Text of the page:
US Firms Lobby India re: Offsets on Fighter Deal
Flight International reports that US manufacturers are trying to persuade the Indian government to ease proposed new offset requirements that would make it difficult for them to compete in India’s lightweight fighter selection. These rules would have a substantial effect on the competition if applied.
India is planning to hand shortlisted manufacturers a highly anticipated tender for at least 126 new fighters next month. Despite the restrictions created by its foreign procurement rules, the competitive field may even be about to expand again…
The new guidelines will require direct offsets worth 30% for any defense contract over $70 million, in addition to co-production. Flight International also reports via industry sources that technology transfers worth 90% of imports may also become a requirement.
The US government is preparing to respond with pricing for the Boeing F/A-18E/F Super Hornet and Lockheed Martin F-16 Falcon Block 70, adding those bids addition to previous shortlist contenders which include the Dassault Mirage 2000-5, Russia’s MiG-29 OVT/ MiG-35, and Saab JAS-39 Gripen. Flight International’s sources are also telling it that efforts by the French and UK governments to persuade India to add the 4th generation Dassault Rafale and Eurofighter Typhoon to the shortlist appear to have been successful.
Aug 28/07: The MMRCA RFP is released – with 50% industrial offsets required, instead of the normal 30% rate. The only concession was a promise of flexibility re: partnering opportunities for Indian firms. See DID’s Spotlight article covering the $10+ billion fighter competition for further updates.
May 5/07: India’s MoD:
“In this connection it is clarified that the offset policy has been designed by Ministry of Defence carefully after studying all aspects between direct and indirect offset. In order to encourage Indian Defence Industry, a well considered decision was taken not to allow indirect offset. There is no rethinking on this subject as reported in a section of the media.”
DID: December 2005 Analysis & Op/Ed
Barring an official announcement or accepted bid, the participation of the Eurofighter and Rafale in the lightweight fighter competition is far from certain. Nevertheless, DID has reported on the Super Hornet’s inclusion before, and the Rafale in particular would constitute a similar addition as a more advanced medium-range fighter that has the ability to operate from a full-sized, catapult-equipped aircraft carrier.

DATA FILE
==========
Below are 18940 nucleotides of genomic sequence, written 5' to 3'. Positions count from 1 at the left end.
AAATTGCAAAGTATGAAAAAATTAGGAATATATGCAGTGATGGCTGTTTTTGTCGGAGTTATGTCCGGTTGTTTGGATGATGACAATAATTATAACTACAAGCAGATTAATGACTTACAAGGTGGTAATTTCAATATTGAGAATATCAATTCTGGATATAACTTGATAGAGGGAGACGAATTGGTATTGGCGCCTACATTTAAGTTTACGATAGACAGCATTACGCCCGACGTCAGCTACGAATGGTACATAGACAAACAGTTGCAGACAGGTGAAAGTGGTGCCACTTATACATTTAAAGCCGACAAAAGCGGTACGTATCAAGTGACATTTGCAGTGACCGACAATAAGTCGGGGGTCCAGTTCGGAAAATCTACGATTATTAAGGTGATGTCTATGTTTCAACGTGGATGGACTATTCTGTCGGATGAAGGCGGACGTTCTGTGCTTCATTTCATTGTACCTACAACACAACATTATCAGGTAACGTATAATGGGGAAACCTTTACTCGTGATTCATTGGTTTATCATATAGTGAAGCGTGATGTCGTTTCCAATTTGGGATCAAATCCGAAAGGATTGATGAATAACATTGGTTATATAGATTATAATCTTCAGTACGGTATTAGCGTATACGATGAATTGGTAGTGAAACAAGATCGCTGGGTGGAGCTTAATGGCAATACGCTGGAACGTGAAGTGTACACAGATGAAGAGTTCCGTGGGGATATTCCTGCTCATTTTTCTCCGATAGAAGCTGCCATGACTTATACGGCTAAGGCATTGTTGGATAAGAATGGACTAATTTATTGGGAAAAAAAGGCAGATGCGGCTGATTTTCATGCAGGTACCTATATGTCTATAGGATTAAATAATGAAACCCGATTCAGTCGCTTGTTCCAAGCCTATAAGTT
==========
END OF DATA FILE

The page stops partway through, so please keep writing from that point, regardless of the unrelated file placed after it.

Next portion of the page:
The original intent of India’s fighter purchase was to replace hundreds of non-upgraded MiG-21s that India will be forced to retire, and provide a more numerous complementary force to its mid-high end SU-30Ks and Su-30MKIs. India is a large country, with coverage needs over a wide area (see map of airbases) and on several fronts. Lightweight multi-role fighters that could make up for declining aircraft numbers with broader and better capabilities would appear to fit that need.
The initial shortlist followed that template. The Mirage 2000 and MiG-29 were already in service with India in this role, and the JAS-39 offers a fourth generation aircraft whose costs and profile place it firmly in the lightweight fighter category. The proposed American F-16 fits this template, too, as would the F/A-18 Hornet A-D models.
With the possible addition of the larger and more expensive F/A-18 E/F Super Hornet, however, and of the Rafale and Eurofighter Typhoon, the competition would appear to be bifurcating into a process involving two different classes of fighter aircraft. The Super Hornet, Rafale, and Eurofighter are all medium to high-end fighter platforms in the $50-70 million range, more similar in cost, capabilities and role to India’s SU-30s than its MiG-21 ‘Bisons’ or its long-delayed Tejas Light Combat Aircraft project.
Given that the lightweight fighter order is intended to replace some of India’s 300-350 aging and dangerous non-upgraded MiG-21s, cutting the 126 plane order to 50-75 medium aircraft for the same amount of money seems like a bit of a leap given India’s needs on multiple fronts. The F/A-18 and Rafale also require full catapult launch facilities if used in a naval role, which would preclude its naval use on either India’s present Viraat or its next carrier, the ski-jump equipped INS Vikramaditya (Admiral Gorshkov).
Furthermore, India already flies the excellent Sukhoi SU-30MKI, a fighter with a similar price tag to the F/A-18 E/F Super Hornet or Dassault Rafale and comparable or superior range and performance. It is not clear why India would abandon the benefits of standardization to spend similar amounts of money on different aircraft, rather than just adding to its SU-30 MKI force.
DID’s analysis of India’s Super Hornet enquiries explains this logic, and India’s options (incl. a look at the F-35 Joint Strike Fighter), in more detail. As we noted therein, logic doesn’t always play a decisive role in weapons purchases – but it often does, and observers need to think that logic through when evaluating rumors of this type.